ERNIE SANTOSUOSSO, 93, on Oct.19 in Norwell, Mass. Considered the dean of Boston jazz critics, he penned some 3,550 reviews and interviews for The Boston Globe over 31 years. He also helped launch The Boston Globe Jazz Festival in 1966. While his stories ranged across popular music and included interviewing the likes of Bruce Springsteen, Mick Jagger, and Paul McCartney, his heart was always in jazz. Known for his whimsy on and off the printed page, he said about his Army service in the South Pacific during World War II, “I wasn’t in any great danger. I think I tripped in the mess hall once.” Writing a 1976 travel piece, he described a vacation cruise to the Caribbean as “an epicurean orgy with copious amounts of food delicacies, round-the-clock revelry, and 57 varieties of Bingo within comfortable reach of the passenger.”
DAVID REESE, 63, on Feb. 3 in New York City. Curator of the Louis Armstrong House Museum since 2012, he had an impressive resume of historic preservation experience. Among the major projects he oversaw were the restoration of the garden which the Armstrongs designed for musical performances and entertaining, and uncovering Satchmo’s life mask and reinstalling it for public view. His previous assignments included the Mount Vernon Hotel Museum & Garden, New York City’s Gracie Mansion and Gunston Hall in Virginia, the 18th century home of U.S. founding father George Mason.
JOHN CHILTON, 83, on Feb. 23 in London, UK following a brief illness. A Grammy-winning jazz writer who also played the trumpet, he was George Melly’s musical partner for nearly four decades. Melly, one of Britain’s greatest jazz stars, and Chilton’s band—The Feetwarmers—were the resident Christmas act at Ronnie Scott’s club in Soho for more than 30 years and also had their own prime-time BBC series called Good Time George. Chilton won a Grammy Award in 1983 for his album notes on Bunny Berigan (along with Richard Sudhalgter) and was runner-up for a further Grammy in 2000 for his work on Lester Young. His Who’s Who of Jazz is considered one of the essential books on jazz.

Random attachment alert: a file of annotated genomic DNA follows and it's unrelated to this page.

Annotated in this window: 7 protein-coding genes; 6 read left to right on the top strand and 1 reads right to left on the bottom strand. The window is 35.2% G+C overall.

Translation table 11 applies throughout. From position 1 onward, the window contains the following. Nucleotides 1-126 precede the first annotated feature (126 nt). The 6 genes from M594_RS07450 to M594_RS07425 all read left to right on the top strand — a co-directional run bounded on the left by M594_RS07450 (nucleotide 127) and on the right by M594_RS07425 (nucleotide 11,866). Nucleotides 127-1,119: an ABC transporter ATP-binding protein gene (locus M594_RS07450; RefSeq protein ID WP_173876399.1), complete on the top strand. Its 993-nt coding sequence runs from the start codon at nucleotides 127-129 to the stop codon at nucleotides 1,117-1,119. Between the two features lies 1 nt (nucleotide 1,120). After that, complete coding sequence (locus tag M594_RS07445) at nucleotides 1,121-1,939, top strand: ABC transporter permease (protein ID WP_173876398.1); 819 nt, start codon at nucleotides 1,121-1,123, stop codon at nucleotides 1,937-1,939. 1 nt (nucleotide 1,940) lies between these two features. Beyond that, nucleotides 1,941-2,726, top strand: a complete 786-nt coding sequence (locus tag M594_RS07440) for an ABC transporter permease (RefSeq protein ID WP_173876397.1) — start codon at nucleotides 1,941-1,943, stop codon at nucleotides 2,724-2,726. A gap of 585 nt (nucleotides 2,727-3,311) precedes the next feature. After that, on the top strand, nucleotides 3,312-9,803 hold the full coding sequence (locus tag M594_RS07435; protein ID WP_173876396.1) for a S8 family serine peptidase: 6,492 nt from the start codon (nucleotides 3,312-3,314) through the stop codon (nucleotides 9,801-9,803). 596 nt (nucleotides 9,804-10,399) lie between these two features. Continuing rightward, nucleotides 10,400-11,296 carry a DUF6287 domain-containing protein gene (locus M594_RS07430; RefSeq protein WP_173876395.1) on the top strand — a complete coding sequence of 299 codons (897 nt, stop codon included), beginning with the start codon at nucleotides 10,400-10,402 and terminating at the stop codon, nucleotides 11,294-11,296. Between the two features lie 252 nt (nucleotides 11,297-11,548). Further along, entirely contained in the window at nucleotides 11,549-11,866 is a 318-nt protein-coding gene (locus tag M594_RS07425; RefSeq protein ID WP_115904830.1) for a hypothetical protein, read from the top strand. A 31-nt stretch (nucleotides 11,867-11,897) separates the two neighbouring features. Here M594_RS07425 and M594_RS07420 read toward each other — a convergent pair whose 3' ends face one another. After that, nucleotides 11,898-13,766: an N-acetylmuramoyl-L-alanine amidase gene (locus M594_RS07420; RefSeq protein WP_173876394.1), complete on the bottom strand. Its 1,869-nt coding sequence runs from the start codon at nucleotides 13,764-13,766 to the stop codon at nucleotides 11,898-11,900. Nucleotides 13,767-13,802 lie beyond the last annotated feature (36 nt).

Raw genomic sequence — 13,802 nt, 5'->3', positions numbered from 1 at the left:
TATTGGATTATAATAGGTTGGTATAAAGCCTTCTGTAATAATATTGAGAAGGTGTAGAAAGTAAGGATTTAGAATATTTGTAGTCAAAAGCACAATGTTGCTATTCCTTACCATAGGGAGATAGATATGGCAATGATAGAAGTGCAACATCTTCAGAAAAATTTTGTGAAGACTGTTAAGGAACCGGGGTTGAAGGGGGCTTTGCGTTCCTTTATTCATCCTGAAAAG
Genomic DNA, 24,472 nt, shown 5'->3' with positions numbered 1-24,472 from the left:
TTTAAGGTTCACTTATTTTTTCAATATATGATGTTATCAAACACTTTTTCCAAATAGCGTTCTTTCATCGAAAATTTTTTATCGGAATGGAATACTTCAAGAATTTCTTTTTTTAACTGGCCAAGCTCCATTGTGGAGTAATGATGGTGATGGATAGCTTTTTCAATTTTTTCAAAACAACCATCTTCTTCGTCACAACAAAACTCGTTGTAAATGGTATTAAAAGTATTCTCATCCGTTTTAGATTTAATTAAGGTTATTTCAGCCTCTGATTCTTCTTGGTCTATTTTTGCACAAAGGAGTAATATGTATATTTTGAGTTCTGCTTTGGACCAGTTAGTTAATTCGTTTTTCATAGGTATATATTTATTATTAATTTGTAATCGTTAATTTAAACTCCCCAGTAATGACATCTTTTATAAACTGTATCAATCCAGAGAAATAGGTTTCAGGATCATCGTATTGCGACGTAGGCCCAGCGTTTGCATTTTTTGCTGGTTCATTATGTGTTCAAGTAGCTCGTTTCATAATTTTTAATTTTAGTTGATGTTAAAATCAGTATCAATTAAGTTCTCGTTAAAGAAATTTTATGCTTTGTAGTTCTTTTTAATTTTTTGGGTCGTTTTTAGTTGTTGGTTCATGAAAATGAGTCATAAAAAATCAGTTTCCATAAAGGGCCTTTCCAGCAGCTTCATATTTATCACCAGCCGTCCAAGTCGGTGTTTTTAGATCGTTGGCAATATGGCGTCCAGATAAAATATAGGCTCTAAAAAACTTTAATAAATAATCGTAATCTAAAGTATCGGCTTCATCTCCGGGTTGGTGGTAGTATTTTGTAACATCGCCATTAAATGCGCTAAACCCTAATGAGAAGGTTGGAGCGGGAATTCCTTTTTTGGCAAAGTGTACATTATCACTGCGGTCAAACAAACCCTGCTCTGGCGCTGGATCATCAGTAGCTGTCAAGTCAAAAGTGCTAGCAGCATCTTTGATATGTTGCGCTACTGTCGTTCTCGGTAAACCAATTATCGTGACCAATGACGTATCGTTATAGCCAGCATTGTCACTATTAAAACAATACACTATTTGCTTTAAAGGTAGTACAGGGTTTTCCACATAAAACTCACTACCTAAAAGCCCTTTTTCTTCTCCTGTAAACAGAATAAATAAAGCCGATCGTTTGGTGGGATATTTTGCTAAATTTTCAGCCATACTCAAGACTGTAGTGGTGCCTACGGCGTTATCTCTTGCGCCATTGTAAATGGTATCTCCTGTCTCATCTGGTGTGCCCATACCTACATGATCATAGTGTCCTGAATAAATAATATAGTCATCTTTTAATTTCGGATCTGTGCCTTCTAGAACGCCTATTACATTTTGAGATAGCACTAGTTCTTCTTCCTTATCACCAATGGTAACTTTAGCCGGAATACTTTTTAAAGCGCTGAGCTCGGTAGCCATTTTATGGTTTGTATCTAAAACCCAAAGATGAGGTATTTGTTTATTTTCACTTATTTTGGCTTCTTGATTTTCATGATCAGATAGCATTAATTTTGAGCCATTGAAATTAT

ERNESTINE ANDERSON, 87, on March 10 in Seattle, Washington. A jazz and blues singer whose career spanned six decades, her voice was once described by Quincy Jones as having the sound of “honey at dusk.” Originally from Houston, Texas, she recorded over 30 albums and was nominated four times for a Grammy Award. She toured for 18 months with the Lionel Hampton Orchestra (including an appearance at the presidential inauguration of Dwight D. Eisenhower) and performed all over the world from Carnegie Hall and the Kennedy Centter to the first Monterey Jazz Festival in 1958. She was included in the Smithsonian Institution’s Jazz Singers anthology.